Last year, Russia accounted for 7.1 percent of all U.S. beef exports and 4.4 percent of all U.S. pork exports, Petry says.

Russia imported roughly $305 million of U.S. beef and $280 million of U.S. pork in the first 11 months of 2012, according the U.S. Meat Export Federation.

Its uncertain what percentage of the imported beef and pork actually contained ractopamine, Joe Schuele, communications director for the export federation, tells Agweek.

In any case, U.S. Agriculture Secretary Tom Vilsack and U.S. Trade Representative Ron Kirk quickly denounced the suspension.

Vilsack and Kirk, as well as others, stressed that ractopamine was approved by the U.S. Food and Drug Administration and that extensive international studies have found the additive to be safe.

Russia began demanding in December that the U.S. government certify U.S. meat exports to Russia contain no traces of ractopamine. U.S. officials refused, saying traces of the additive are no health risk to consumers.

As a result, U.S. meat exports to Russia dropped sharply after December, Schuele says.

Focus on science

The real issue is whether Russia will use science in formulating its trade policies, says Kent Bacus, the associate director of legislative affairs for the National Cattlemens Beef Association.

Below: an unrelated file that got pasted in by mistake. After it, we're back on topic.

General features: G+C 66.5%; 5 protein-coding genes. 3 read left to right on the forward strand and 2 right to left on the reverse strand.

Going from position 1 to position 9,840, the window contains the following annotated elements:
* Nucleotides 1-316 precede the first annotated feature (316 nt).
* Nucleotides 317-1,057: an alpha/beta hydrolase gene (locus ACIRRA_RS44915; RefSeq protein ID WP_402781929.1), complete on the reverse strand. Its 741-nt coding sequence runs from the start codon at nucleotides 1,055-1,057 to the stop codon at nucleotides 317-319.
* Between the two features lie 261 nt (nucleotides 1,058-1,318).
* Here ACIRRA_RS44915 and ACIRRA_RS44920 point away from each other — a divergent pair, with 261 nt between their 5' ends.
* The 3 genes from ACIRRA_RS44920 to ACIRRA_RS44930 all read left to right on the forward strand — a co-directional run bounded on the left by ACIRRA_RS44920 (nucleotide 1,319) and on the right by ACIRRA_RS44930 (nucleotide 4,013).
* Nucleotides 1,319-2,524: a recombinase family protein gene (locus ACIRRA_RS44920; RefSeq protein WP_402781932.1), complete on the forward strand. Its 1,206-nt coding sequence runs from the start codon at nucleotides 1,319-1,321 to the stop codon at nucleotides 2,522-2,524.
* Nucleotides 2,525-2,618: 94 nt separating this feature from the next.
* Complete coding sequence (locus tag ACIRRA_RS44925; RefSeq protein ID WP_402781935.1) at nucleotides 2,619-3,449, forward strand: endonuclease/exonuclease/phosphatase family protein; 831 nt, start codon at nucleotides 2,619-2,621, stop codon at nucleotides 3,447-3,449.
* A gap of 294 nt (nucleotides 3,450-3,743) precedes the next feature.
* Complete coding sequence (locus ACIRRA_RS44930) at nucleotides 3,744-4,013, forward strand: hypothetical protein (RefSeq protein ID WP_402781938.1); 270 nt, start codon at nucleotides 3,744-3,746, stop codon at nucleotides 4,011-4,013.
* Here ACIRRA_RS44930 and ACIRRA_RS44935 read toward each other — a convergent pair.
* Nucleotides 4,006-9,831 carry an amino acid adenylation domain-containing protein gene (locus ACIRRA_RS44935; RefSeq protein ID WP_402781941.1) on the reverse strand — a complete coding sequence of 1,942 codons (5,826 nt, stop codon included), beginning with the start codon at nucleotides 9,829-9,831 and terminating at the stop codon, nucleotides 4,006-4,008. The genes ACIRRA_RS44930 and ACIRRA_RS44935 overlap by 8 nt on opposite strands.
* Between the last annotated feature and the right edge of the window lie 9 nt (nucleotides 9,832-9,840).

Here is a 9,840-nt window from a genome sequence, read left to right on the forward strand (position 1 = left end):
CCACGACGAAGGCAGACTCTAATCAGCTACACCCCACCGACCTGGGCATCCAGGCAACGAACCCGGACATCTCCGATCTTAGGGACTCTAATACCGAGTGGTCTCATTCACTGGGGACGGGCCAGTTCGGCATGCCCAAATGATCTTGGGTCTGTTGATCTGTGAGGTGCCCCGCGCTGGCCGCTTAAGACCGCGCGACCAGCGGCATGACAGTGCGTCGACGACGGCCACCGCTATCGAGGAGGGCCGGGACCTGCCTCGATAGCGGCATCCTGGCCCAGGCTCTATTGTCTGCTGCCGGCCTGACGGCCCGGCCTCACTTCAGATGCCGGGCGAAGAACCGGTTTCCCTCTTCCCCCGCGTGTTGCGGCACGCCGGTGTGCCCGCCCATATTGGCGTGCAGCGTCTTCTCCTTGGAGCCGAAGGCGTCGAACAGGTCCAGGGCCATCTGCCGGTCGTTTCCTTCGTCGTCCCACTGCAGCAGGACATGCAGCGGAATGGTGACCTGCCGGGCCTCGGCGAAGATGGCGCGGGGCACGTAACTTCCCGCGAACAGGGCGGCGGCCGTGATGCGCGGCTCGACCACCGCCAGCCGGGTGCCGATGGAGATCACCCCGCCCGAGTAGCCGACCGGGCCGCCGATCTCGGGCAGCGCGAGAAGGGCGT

This is not a science-based decision at all. This is Russia trying to create leverage on trade, he says.

Russian consumers are satisfied with U.S. meat, he says.

Weve been doing quite well to sell a lot to Russian consumers. It was the Russian government that shut us down, he says.

We hope cooler heads will prevail and objective standards will be put in place, he says.

Global business topic of Tuesday conference

The North Dakota Trade Office will host the Global Business Connections conference Tuesday at the Ramkota Hotel, Bismarck.

The conference will include educational breakout sessions, a panel discussion with leading business professionals, and a networking reception and a keynote address by international entrepreneur and business television correspondent, Troy Hazard.

For more information, contact the NDTO at (701) 231-1155.

Aalgaard to speak at FMHRA luncheon

The Fargo Moorhead Human Resource Association educational luncheon will be from 11:30 a.m. to 1 p.m. March 5 at the Holiday Inn, Fargo.

Nate Aalgaard, executive director of the Freedom Resource Center for Independent Living, will be the keynote speaker. He will discuss employment barriers and solutions for people with disabilities.

For more information or to register, visit www.

fmhra.org.

Aggregate Seminar set March 5-6 in Fargo

The annual Aggregate Seminar is scheduled March 5-6 at the Holiday Inn, Fargo.

Sponsored by General Equipment and Supplies and General Aggregate Equipment Sales, Fargo, the seminar will offer attendees educational sessions covering the latest in industry trends, an aggregate equipment trade show and outdoor equipment display.

For more information, call (701) 364-2104.